The Art of Machphrasis: Stories Inspired by Video Games

Slaying dragons in The Elder Scrolls V: Skyrim (screenshot by author)

My 2013 short story “The Last of Its Kind” takes place in a Tolkienian fantasy universe, and follows the last magician on a quest to kill Evald, the last dragon. My imagery and descriptions were first penned as my own private writing exercise to describe a popular video game. I wrote:

“The magician’s schools near the mountains have been converted to forts, towering over the snowed city, poised ready to turn against their own people. The children point to me, spot my dirtied cloak and empty eyes; they know I am among the last generation of magicians.”

The game, for the unacquainted, is Skyrim (2011), the fifth major installment of the Elder Scrolls series, an open world role-playing game where players can wander a continent of contesting empires and ancient dragons. The game has sold tens of millions and has garnered multiple awards, forcing critics to reflect on the beauty, artfulness, and emotional capability of video games.

Yet for years I have had to hide the fact that my short story, featured in an anthology focused on black speculative fiction (Mothership: Tales from Afro-Futurism and Beyond) was first based on a video game.

Winterhold in Skyrim (from wikia)

Historically, writers have always had to hide their less-respected influences, whether it’s a secular resource (like nature) during the Christian dominance of Europe, or the inspiration that comes from sex. Right now, in an age where literature has replaced the sacred, to say that one’s main source of inspiration comes from video games has a heretical imprint.

Book reviewers often save their most vicious prose for comparing books to video games. Book critic Maureen Corrigan from National Public Radio lambasted Chang-rae Lee’s On Such a Full Sea as a literary failure, calling it a “video game of a novel.” When a reader casually claims that a scene in a book is similar to a video game, we writers are taught to cringe, to take it as insult, to insist that no, we are influenced by Shakespeare, Dickens, Tolkien, or Mozart, or even great cinema—anything but a video game.

Running counter to these purist takes on literary art, is the art of ekphrasis: the art of representing something visual (like a painting, sculpture or photograph) using only words. Ekphrasis is a technique most famously used in poetry about works of art, partly to interpret that art, partly to inspire new thoughts that branch off from the artwork.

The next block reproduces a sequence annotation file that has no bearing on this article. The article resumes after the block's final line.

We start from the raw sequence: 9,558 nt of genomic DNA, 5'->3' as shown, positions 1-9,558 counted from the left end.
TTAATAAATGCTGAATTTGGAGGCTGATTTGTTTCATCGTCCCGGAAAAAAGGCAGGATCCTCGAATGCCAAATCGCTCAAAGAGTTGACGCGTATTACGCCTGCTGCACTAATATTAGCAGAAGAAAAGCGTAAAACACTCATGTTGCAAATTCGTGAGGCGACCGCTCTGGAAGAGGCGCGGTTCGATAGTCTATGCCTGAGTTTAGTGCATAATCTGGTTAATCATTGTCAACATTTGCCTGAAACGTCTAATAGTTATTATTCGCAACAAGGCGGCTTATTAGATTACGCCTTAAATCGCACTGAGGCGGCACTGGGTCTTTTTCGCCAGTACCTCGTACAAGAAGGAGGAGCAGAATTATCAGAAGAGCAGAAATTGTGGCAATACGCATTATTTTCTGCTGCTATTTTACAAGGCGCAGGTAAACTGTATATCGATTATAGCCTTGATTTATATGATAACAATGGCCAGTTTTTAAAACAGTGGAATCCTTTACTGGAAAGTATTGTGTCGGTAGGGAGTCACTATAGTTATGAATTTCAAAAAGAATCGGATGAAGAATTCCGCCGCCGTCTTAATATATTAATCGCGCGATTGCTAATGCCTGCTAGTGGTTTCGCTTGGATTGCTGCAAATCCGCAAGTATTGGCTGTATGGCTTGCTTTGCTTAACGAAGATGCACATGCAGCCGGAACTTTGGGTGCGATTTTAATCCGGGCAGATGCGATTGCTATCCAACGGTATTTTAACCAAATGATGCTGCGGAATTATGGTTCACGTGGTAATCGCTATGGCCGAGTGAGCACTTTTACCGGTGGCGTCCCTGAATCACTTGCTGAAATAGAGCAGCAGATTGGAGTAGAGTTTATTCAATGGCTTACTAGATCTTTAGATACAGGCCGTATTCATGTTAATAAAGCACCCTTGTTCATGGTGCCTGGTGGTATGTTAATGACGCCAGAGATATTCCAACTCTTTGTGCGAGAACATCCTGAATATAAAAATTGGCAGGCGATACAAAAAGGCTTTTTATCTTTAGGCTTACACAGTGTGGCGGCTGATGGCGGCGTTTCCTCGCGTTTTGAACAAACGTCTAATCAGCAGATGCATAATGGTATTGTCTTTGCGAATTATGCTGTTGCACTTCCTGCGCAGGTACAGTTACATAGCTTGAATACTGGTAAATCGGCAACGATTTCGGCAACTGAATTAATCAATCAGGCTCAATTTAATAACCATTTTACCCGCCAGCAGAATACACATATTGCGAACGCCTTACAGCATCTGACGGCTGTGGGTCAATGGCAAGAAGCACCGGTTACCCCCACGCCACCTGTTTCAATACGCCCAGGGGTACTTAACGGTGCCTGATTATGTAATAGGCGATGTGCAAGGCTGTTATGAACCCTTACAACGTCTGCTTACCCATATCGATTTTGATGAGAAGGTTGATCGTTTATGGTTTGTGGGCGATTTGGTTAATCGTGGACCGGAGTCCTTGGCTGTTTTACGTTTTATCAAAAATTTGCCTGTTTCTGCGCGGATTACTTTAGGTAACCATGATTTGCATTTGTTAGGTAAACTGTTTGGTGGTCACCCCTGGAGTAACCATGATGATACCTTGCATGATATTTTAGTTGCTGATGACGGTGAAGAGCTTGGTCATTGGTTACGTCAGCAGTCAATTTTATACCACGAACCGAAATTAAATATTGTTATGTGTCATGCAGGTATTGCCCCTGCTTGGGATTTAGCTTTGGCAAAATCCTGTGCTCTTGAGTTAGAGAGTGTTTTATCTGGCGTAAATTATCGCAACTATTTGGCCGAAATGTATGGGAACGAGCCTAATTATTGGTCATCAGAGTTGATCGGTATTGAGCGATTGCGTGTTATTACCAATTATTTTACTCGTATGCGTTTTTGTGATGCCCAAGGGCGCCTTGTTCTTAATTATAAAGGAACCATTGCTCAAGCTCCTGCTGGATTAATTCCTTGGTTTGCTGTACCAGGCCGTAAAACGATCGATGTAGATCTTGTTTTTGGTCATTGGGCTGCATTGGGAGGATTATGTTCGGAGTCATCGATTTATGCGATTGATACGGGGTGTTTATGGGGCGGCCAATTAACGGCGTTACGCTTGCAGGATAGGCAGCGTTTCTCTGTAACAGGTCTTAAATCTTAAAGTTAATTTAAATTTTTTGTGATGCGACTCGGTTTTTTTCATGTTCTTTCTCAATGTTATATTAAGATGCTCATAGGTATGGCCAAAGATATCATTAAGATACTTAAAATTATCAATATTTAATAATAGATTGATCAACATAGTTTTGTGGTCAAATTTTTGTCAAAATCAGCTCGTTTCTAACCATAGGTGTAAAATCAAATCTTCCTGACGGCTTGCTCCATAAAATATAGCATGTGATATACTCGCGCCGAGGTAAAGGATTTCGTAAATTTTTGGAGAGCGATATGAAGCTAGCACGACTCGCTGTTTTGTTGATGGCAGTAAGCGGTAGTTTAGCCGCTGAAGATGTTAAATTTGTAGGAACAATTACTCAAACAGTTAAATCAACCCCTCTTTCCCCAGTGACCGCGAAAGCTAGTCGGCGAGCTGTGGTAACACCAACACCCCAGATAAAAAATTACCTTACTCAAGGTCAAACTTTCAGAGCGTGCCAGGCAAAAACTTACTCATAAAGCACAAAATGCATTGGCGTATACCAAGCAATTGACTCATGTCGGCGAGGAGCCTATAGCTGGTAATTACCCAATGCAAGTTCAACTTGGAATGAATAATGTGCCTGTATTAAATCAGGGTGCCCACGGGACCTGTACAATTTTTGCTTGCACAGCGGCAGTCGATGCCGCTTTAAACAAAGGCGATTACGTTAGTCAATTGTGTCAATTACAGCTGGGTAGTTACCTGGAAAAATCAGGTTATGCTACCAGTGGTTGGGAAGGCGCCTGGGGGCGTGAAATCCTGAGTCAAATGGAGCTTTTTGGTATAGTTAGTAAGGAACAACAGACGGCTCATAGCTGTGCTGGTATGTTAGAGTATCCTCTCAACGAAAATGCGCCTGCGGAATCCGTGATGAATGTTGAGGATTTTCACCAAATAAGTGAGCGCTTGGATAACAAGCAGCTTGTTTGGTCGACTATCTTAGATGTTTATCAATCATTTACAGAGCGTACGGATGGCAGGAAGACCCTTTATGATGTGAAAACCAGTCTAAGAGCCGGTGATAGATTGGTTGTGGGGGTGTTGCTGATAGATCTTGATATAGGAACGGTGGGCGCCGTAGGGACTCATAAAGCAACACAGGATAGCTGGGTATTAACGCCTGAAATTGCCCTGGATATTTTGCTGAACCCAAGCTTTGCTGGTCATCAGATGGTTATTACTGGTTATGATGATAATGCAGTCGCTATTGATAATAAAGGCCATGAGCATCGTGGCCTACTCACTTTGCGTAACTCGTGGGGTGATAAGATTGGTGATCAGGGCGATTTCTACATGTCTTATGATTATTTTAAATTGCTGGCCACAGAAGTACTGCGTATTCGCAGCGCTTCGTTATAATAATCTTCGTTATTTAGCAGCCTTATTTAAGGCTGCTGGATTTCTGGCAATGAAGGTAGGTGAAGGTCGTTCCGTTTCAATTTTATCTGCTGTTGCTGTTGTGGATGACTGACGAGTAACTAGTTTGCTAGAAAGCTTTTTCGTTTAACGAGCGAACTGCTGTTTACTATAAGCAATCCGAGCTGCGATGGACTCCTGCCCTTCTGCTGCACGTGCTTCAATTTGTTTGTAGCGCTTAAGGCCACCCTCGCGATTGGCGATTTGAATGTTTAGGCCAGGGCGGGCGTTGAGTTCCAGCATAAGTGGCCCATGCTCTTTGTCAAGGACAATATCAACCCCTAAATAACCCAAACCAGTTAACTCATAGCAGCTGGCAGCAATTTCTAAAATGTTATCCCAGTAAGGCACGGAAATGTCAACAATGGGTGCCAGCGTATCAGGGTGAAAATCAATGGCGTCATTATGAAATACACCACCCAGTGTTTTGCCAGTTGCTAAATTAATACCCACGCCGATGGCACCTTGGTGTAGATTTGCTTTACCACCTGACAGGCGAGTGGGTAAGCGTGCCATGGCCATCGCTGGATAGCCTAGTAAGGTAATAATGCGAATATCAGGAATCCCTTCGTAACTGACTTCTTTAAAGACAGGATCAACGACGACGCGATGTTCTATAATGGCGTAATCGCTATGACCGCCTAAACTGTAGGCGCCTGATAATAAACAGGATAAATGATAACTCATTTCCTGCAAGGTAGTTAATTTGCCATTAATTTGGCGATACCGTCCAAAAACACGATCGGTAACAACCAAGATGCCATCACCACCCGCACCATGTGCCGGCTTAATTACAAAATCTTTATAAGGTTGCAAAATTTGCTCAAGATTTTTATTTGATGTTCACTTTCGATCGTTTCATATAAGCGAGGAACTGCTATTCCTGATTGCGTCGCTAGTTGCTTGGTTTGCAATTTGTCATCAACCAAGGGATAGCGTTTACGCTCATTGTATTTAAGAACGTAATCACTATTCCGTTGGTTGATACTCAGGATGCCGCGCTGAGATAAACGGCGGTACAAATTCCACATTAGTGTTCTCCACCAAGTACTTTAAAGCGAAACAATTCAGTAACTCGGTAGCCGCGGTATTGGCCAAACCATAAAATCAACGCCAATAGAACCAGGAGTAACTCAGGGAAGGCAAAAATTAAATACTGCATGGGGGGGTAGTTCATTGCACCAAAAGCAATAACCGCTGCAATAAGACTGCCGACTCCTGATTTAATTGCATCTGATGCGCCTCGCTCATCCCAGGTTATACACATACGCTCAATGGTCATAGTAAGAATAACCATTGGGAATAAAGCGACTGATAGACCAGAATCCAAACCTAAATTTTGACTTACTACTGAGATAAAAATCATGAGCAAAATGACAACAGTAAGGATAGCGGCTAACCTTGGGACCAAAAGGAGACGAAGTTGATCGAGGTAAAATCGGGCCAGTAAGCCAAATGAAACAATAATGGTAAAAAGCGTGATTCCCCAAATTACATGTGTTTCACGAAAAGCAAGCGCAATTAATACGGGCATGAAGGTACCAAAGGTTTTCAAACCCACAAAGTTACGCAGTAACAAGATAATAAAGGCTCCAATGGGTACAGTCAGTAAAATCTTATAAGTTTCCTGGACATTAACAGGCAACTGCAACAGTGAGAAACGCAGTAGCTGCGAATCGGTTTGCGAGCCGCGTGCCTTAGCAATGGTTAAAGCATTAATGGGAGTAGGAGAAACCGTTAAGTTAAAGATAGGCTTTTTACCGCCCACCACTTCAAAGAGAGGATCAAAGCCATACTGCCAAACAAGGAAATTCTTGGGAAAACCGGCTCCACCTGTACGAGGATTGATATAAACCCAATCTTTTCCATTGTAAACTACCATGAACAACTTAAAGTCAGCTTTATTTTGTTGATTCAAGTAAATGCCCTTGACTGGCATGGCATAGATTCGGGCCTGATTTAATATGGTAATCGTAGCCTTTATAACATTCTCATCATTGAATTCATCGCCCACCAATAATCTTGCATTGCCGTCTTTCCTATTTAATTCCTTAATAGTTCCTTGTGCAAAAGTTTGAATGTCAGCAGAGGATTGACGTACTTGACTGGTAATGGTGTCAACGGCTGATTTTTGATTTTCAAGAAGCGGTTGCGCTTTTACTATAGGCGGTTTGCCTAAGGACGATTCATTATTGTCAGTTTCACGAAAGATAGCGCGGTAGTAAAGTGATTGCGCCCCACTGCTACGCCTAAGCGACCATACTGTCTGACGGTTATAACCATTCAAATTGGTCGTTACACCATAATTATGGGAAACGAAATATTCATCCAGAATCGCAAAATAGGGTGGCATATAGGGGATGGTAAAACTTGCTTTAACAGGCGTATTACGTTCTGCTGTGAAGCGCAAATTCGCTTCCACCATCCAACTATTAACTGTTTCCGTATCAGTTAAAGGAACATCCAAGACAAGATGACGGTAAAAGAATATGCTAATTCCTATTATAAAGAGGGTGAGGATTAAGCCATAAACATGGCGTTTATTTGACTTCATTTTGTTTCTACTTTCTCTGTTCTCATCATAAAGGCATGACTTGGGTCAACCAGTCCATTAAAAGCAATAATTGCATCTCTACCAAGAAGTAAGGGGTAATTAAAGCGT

From wikicommons

In John Keats’ ekphrastic poem, “Ode on a Grecian Urn,” Keats begins by silencing the original artist:

Thou still unravish’d bride of quietness!
Thou foster-child of silence and slow time (lines 1–2).

Keats calls the urn an “unravish’d bride,” one who speaks through the quiet and silent form of beauty rather than words. In ekphrasis, the writer’s task is to put that beauty into words.

Stories inspired from video games can too be a form of ekphrastic art. To use a term akin to Machinima (machine cinema), they are a form of machphrasis: prose inspired by the machinations of video games, their universes, their puzzles, their social and physical systems of logic, their rules and boundaries, and their emotional resonances. Unlike Keats’ poem, the task of machphrasis is not to showcase the beauty of an art object, but to capture the range of unique experiences of gameplay, experiences that broach into news ways of seeing and appreciating the “machinations” of the outside world.

This is the first of a series of blogs exploring the range and potentials of machphrasis. For now, here are five brief examples.

1: Writing around the game

The first form of machphrasis is perhaps the most familiar. These are stories “around the game,” as Kotaku writer Luke Plunkett puts it, stories about “Who you were, where you were, what you were doing and who you were doing it with.” Plunkett asks readers to share experiences about playing games with friends (often while drunk or stoned). These stories focus on co-operative experiences or on playing single-player games as a team (“controller-swapping”). As Plunkett writes about his own experience playing The Legend of Zelda: Windwaker with a group of friends:

Zelda: The Windwaker (Kotaku)
“The three of us just kind of collapsed on the couch and sat unmoving for what felt like an eternity. After a while I looked around and noticed that all three of us had gotten a little misty.”

Writing around the game uncovers the social act of gameplay, whether it is with friends, lovers, or strangers.

2: Speculating on Strangers

Patrick Jagoda’s recent book, Network Aesthetics, devotes an entire chapter to dissecting machphrastic stories about the video game Journey, where players interact with randomized players from around the world, and are only able to communicate in gestures and chirps. Jagoda argues that games like Journey encourage machphrasis by privileging “emergent narratives” that do not merely reflect upon the artwork, but attempt to reflect the emotions the player experienced while playing with someone else.

Journey fan art by Spyders

The writers of the tumblr blog, Journey Stories, describe struggling over the game’s controls, camera movement and glitches, tough these “flaws” also spur the growth of emotional relationships with others. One writer, who plays the game while sick with fever, is abandoned by another player who “made me feel more crap,” and whose desertion made “the pain in my chest worsen.” Later on, the player meets a new friend, and as the player begins to exhaust herself from fever, the fellow player

“came running towards me, repeatedly chirping like he was panicking and so worried asking if I was alright. Looking at my character on the screen, I was in tears. I can’t help but think my character is on the verge of dying. I even thought that maybe I really can’t make it. He kept chirping and chirping at me like he’s telling me not to lose hope, that I could do this, and we can finish this together.”